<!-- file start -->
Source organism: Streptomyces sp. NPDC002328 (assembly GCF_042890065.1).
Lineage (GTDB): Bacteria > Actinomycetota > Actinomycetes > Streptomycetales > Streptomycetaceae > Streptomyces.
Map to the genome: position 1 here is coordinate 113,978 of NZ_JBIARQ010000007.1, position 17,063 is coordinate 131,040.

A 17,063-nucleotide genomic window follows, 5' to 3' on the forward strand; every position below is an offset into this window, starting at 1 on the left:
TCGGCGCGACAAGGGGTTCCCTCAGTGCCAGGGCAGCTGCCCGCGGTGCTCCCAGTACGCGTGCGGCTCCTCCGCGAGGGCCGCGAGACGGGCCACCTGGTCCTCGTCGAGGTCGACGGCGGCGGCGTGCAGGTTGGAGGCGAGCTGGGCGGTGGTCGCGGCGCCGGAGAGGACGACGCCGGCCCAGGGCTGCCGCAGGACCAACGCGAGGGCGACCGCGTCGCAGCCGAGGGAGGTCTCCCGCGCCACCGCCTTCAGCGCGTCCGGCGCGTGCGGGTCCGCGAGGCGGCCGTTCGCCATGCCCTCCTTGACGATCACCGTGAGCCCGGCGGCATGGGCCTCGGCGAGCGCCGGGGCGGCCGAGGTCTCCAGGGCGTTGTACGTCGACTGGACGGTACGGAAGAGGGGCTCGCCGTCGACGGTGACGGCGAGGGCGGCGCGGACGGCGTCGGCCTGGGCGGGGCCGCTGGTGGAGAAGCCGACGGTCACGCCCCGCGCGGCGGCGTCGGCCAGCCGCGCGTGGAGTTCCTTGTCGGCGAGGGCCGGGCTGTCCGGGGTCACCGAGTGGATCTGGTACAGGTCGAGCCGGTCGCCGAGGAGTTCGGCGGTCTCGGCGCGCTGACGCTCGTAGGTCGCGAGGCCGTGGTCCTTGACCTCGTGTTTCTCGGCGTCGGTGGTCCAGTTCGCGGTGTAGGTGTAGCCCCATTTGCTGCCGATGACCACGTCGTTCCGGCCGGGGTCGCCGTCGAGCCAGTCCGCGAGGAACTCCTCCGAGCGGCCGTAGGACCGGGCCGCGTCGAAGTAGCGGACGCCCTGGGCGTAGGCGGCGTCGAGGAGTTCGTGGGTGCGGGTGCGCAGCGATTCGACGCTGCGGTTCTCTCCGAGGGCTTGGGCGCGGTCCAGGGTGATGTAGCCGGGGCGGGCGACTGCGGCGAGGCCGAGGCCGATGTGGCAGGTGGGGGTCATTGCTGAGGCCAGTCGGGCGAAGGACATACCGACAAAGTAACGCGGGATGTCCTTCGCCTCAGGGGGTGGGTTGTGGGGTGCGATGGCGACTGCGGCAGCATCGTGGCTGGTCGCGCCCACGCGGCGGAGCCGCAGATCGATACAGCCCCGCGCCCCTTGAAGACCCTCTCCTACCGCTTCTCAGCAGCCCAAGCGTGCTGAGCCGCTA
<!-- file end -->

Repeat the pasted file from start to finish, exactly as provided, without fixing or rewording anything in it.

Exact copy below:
Source organism: Streptomyces sp. NPDC002328 (assembly GCF_042890065.1).
Lineage (GTDB): Bacteria > Actinomycetota > Actinomycetes > Streptomycetales > Streptomycetaceae > Streptomyces.
Map to the genome: position 1 here is coordinate 113,978 of NZ_JBIARQ010000007.1, position 17,063 is coordinate 131,040.

A 17,063-nucleotide genomic window follows, 5' to 3' on the forward strand; every position below is an offset into this window, starting at 1 on the left:
TCGGCGCGACAAGGGGTTCCCTCAGTGCCAGGGCAGCTGCCCGCGGTGCTCCCAGTACGCGTGCGGCTCCTCCGCGAGGGCCGCGAGACGGGCCACCTGGTCCTCGTCGAGGTCGACGGCGGCGGCGTGCAGGTTGGAGGCGAGCTGGGCGGTGGTCGCGGCGCCGGAGAGGACGACGCCGGCCCAGGGCTGCCGCAGGACCAACGCGAGGGCGACCGCGTCGCAGCCGAGGGAGGTCTCCCGCGCCACCGCCTTCAGCGCGTCCGGCGCGTGCGGGTCCGCGAGGCGGCCGTTCGCCATGCCCTCCTTGACGATCACCGTGAGCCCGGCGGCATGGGCCTCGGCGAGCGCCGGGGCGGCCGAGGTCTCCAGGGCGTTGTACGTCGACTGGACGGTACGGAAGAGGGGCTCGCCGTCGACGGTGACGGCGAGGGCGGCGCGGACGGCGTCGGCCTGGGCGGGGCCGCTGGTGGAGAAGCCGACGGTCACGCCCCGCGCGGCGGCGTCGGCCAGCCGCGCGTGGAGTTCCTTGTCGGCGAGGGCCGGGCTGTCCGGGGTCACCGAGTGGATCTGGTACAGGTCGAGCCGGTCGCCGAGGAGTTCGGCGGTCTCGGCGCGCTGACGCTCGTAGGTCGCGAGGCCGTGGTCCTTGACCTCGTGTTTCTCGGCGTCGGTGGTCCAGTTCGCGGTGTAGGTGTAGCCCCATTTGCTGCCGATGACCACGTCGTTCCGGCCGGGGTCGCCGTCGAGCCAGTCCGCGAGGAACTCCTCCGAGCGGCCGTAGGACCGGGCCGCGTCGAAGTAGCGGACGCCCTGGGCGTAGGCGGCGTCGAGGAGTTCGTGGGTGCGGGTGCGCAGCGATTCGACGCTGCGGTTCTCTCCGAGGGCTTGGGCGCGGTCCAGGGTGATGTAGCCGGGGCGGGCGACTGCGGCGAGGCCGAGGCCGATGTGGCAGGTGGGGGTCATTGCTGAGGCCAGTCGGGCGAAGGACATACCGACAAAGTAACGCGGGATGTCCTTCGCCTCAGGGGGTGGGTTGTGGGGTGCGATGGCGACTGCGGCAGCATCGTGGCTGGTCGCGCCCACGCGGCGGAGCCGCAGATCGATACAGCCCCGCGCCCCTTGAAGACCCTCTCCTACCGCTTCTCAGCAGCCCAAGCGTGCTGAGCCGCTA